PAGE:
A few months ago, a homeless woman stepped onto the mobile health clinic parked near a beach on Cape Cod. As she climbed aboard, the woman was holding her back, in pain.
An NP ushered the woman into an exam room, and the patient began to tell her story. She had tried to seek treatment for her back pain several times before, only to be turned away. The NP ordered some tests and found the woman had a legitimate problem with her back. She was sent to a homeless shelter with a prescription in hand, and the patient finally got relief from years of pain.
“The clinician did a really good job of listening to this patient,” says Elyse DeGroot, MSW, spokesperson for the mobile clinic and its sponsor, the Duffy Health Center in Hyannis, Massachusetts. “She didn’t see this woman as just another emergency room drug-seeking patient. You give people good care when you don’t presume to know what the problem is.”
Growing Need as the Economy Stalls
While many people have an image of Cape Cod as an affluent summer retreat, not everyone who lives there is wealthy. “There are a lot of homeless people here, but they are hidden from view,” DeGroot explains. Since the homeless population is growing due to the bad economy, and the public transportation system on Cape Cod is limited, the Duffy Health Center decided to take a clinic out to where the most needy patients are living. “We have patients who have not seen a doctor in 20 years,” she adds.
As more Americans go without health insurance, the need for mobile health care units is growing, says Darien DeLorenzo, Executive Director of the San Francisco–based Mobile Health Clinics Network. With millions of people visiting emergency departments for what amounts to basic primary care needs, hospitals are shifting their funds to preventive care, DeLorenzo says. Often, that means preventive care on wheels.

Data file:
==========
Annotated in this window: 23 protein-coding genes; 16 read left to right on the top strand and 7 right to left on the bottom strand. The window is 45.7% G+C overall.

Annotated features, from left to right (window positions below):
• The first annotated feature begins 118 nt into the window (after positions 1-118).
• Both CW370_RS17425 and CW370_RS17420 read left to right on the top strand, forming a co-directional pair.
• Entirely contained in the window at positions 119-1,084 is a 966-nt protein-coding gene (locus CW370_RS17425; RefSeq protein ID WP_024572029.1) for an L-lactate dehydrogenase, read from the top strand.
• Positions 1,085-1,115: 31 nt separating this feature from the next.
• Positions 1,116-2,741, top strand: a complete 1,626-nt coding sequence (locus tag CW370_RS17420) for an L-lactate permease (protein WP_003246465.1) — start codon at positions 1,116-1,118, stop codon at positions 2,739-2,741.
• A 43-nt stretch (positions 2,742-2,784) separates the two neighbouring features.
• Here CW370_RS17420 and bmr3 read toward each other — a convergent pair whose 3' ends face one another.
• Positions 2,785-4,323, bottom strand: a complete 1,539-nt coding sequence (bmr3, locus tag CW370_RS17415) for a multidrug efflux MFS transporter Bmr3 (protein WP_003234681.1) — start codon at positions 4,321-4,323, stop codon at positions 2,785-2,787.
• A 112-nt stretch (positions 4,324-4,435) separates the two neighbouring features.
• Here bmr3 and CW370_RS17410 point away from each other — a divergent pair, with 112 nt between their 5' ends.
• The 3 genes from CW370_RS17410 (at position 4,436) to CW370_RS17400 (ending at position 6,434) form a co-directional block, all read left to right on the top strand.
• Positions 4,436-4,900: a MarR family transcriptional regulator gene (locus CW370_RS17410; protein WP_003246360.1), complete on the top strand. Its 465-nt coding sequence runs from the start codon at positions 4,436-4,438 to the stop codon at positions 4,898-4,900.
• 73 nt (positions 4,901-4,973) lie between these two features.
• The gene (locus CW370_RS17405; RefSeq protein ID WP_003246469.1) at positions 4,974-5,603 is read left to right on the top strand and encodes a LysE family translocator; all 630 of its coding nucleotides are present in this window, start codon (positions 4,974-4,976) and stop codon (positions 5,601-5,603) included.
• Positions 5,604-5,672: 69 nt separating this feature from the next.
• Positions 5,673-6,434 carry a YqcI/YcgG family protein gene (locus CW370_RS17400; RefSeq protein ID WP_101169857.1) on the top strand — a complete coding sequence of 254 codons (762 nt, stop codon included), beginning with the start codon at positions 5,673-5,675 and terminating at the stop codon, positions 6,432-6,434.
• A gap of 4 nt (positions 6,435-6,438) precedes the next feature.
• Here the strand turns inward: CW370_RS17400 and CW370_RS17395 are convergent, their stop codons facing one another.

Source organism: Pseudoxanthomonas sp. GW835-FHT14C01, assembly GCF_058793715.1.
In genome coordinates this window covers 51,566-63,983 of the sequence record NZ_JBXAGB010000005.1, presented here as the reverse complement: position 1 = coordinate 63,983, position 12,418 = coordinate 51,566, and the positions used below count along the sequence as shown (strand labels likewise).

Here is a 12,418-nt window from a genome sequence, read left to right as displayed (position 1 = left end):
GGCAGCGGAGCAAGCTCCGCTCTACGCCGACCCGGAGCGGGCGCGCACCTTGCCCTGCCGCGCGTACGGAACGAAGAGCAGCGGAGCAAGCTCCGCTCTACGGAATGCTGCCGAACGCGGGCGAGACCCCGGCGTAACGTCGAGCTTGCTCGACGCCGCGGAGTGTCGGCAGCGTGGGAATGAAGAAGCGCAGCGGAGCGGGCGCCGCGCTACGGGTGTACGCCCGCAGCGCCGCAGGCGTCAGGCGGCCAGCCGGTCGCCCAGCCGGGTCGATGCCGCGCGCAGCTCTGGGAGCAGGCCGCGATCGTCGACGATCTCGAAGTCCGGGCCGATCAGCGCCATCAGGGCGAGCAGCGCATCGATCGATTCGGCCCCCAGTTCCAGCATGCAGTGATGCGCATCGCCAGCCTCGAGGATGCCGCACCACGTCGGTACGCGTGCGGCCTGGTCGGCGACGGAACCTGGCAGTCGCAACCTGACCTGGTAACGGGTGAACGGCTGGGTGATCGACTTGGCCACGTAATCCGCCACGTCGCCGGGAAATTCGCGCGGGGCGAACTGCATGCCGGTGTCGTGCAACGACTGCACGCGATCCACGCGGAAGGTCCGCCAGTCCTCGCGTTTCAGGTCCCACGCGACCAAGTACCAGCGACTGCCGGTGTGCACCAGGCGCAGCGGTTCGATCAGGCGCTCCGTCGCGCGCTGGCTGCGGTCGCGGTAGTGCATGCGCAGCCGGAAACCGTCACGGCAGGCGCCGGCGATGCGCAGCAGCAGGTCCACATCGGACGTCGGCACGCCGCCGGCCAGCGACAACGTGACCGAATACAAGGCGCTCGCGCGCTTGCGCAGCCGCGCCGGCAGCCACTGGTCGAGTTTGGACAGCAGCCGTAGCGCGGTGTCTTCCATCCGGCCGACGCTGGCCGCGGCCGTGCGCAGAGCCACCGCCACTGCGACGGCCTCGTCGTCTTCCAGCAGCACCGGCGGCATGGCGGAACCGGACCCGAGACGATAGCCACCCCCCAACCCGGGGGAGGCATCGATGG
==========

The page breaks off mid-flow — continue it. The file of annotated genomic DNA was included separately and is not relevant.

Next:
Mobile clinics are parking at schools, businesses, supermarkets, and big-box stores across the country. Clinicians on board are offering services that include mammograms and vaccines, as well as dental care, to veterans, homeless persons, and runaways. Mobile health care was especially effective in the aftermath of Hurricane Katrina and the more recent tropical storms, DeLorenzo adds.
Getting NPs and PAs on Board
DeGroot and DeLorenzo say this growing trend is especially well suited to advanced practice nurses and PAs. It takes a certain kind of person to work in a mobile clinic, as DeLorenzo explains.
“You need a person who is self-motivated, who can be very flexible and individualistic, because you’re not going to be sitting there in an office with a lot of staff people around you,” she says. “You’ve got to be confident in yourself—a decision-maker—because if a patient comes in, you’ve got to be able make decisions for yourself.”
NPs and PAs with the ability to practice independently can learn more about opportunities in the mobile health care field during the Mobile Health Clinics Network’s joint conference with the American Telemedicine Association in Las Vegas in April 2009. (For details, visit www.mobilehealthclinicsnetwork.org.) Topics on the agenda include everything from how to conduct a needs assessment and write a grant to how mobile clinics can maintain continuity of care.
Service for All in Need
As a veteran in the mobile health care arena, Larry Friedman, MD, is now seeing the fruits of 10 years of working with troubled youth on the streets of San Diego. Thanks to his mobile unit, which is largely staffed by medical students at the University of California–San Diego Medical School, countless pregnancies and cases of sexually transmitted disease have been prevented.
Ultimately, the clinic has offered a sympathetic ear and helped innumerable homeless teens find their way back into society. “A lot of times, it’s just a place where kids can come and talk about what’s going on in their lives,” he adds.
Friedman says he knew his program had built up trust with the local youth community when two girls from affluent La Jolla stepped onto the van one night. Usually, the mobile unit treats physical and sexual abuse victims, kids with substance abuse problems, and teens who have run away from home. But these girls were extremely well dressed, and they drove up in a nice car. They told Dr. Friedman they wanted an HIV test, but they didn’t want to go to their family doctor because they didn’t want their parents to know about it.
“That’s when I knew there was word on the street about this van,” Friedman says. “We were more than happy to do that for them.”